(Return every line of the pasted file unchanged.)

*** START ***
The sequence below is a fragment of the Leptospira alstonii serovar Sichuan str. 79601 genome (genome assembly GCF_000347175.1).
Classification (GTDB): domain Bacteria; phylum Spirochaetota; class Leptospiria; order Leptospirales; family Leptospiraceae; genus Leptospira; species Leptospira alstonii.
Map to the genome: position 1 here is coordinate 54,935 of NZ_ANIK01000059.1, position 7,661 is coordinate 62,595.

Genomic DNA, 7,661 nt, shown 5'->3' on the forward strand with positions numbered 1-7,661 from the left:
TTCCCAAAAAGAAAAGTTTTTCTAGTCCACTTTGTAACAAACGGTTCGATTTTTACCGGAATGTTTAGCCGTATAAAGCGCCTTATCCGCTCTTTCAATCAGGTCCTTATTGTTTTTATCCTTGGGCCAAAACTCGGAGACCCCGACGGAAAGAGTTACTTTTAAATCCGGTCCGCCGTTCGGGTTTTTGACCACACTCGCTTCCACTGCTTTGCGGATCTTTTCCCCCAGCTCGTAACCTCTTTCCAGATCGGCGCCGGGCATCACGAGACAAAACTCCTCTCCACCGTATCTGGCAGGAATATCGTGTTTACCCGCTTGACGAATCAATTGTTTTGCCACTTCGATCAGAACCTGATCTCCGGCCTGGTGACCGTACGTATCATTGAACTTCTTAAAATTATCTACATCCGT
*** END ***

The sequence below is a fragment of the Leptospira alstonii serovar Sichuan str. 79601 genome (genome assembly GCF_000347175.1).
Classification (GTDB): domain Bacteria; phylum Spirochaetota; class Leptospiria; order Leptospirales; family Leptospiraceae; genus Leptospira; species Leptospira alstonii.
Map to the genome: position 1 here is coordinate 54,935 of NZ_ANIK01000059.1, position 7,661 is coordinate 62,595.

Genomic DNA, 7,661 nt, shown 5'->3' on the forward strand with positions numbered 1-7,661 from the left:
TTCCCAAAAAGAAAAGTTTTTCTAGTCCACTTTGTAACAAACGGTTCGATTTTTACCGGAATGTTTAGCCGTATAAAGCGCCTTATCCGCTCTTTCAATCAGGTCCTTATTGTTTTTATCCTTGGGCCAAAACTCGGAGACCCCGACGGAAAGAGTTACTTTTAAATCCGGTCCGCCGTTCGGGTTTTTGACCACACTCGCTTCCACTGCTTTGCGGATCTTTTCCCCCAGCTCGTAACCTCTTTCCAGATCGGCGCCGGGCATCACGAGACAAAACTCCTCTCCACCGTATCTGGCAGGAATATCGTGTTTACCCGCTTGACGAATCAATTGTTTTGCCACTTCGATCAGAACCTGATCTCCGGCCTGGTGACCGTACGTATCATTGAACTTCTTAAAATTATCTACATCCGT